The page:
Star of the Month

Rigel, Orion’s true al­pha if not for a cler­i­cal er­ror…

Sky at Night Magazine - - CONTENTS -

There are two fa­mous su­per­giant stars in the main pat­tern of Orion. In the north­east cor­ner lurks orange-hued Betel­geuse (Al­pha (_) Ori­o­nis), a red-su­per­giant star com­ing to the end of its life. In the south­west cor­ner is the blue-su­per­giant Rigel (Beta (`) Ori­o­nis).

Rigel rep­re­sents Orion’s foot – the name orig­i­nat­ing from the Ara­bic ‘rijl al-Jauza’ mean­ing ‘foot of the Cen­tral One’ (Orion was known to an­cient Ara­bic as­tronomers as the Cen­tral One). Al­though des­ig­nated beta, at mag. +0.1 Rigel is brighter than Betel­geuse. One pos­si­ble ex­pla­na­tion is that Betel­geuse is vari­able and may have been close to peak bright­ness when the la­belling was de­cided.

The sev­enth bright­est star in the sky, Rigel lies 863 lightyears from the Sun. It’s a mas­sive ob­ject es­ti­mated to be 79 times larger than the Sun and around 120,000 times as lu­mi­nous. It is classed as an Al­pha Cygni-type vari­able ex­hibit­ing a small mag­ni­tude vari­a­tion be­tween +0.05 and +0.18. At around 10 mil­lion years old it is a rel­a­tively young star. Rigel has a mag. +6.7 com­pan­ion 9 arc­sec­onds away. Al­though not par­tic­u­larly faint, Rigel’s bril­liance makes its com­pan­ion hard to see. Rigel B is lo­cated 2,500 AU from Rigel and al­though it shares the same proper motion, its or­bital pe­riod is un­known, prob­a­bly around 20,000 years. The com­pan­ion is ac­tu­ally a close bi­nary in its own right, its two com­po­nents in a mu­tual 400-year or­bit sep­a­rated by 100 AU. A fourth mem­ber of the sys­tem sits 44 arc­sec­onds from Rigel, shin­ing away at a rather dim 15th mag­ni­tude.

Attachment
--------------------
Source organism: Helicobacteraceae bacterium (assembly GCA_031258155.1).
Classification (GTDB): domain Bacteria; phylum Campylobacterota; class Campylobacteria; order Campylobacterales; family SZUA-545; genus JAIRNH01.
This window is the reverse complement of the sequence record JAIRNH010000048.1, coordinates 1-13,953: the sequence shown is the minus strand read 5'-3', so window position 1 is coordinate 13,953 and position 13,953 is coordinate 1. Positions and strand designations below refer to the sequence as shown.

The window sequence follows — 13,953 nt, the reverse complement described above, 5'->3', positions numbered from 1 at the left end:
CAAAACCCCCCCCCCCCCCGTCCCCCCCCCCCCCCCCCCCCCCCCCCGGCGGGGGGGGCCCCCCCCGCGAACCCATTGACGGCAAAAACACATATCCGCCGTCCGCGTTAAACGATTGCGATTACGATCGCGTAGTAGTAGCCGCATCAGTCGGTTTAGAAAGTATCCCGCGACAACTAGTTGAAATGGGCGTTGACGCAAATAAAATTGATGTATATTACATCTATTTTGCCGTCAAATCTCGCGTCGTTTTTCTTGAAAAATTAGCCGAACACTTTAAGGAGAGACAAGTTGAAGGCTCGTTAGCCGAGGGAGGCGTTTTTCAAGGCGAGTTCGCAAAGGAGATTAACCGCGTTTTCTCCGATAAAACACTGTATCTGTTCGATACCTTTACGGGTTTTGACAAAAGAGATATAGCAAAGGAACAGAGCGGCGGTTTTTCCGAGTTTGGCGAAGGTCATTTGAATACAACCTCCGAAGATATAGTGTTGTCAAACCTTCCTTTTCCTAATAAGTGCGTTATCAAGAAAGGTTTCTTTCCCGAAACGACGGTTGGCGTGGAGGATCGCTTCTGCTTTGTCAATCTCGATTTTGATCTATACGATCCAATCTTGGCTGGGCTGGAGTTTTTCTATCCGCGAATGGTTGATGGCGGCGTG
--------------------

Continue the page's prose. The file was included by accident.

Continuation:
A pop­u­lar as­so­ci­ated tar­get for astropho­tog­ra­phy is the blue re­flec­tion neb­ula known as the Witch Head Neb­ula, IC 2118. It gets this name be­cause it looks like the pro­file of a witch’s face. The neb­ula sits 2.5° north­west of Rigel and is vis­ually ex­tremely faint. Amaz­ingly, al­though it’s phys­i­cally lo­cated 40 lightyears from Rigel, it is Rigel’s light that il­lu­mi­nates it.

Mas­sive, bright, young and vari­able, Rigel is one of the most os­ten­ta­tious stars in the sky

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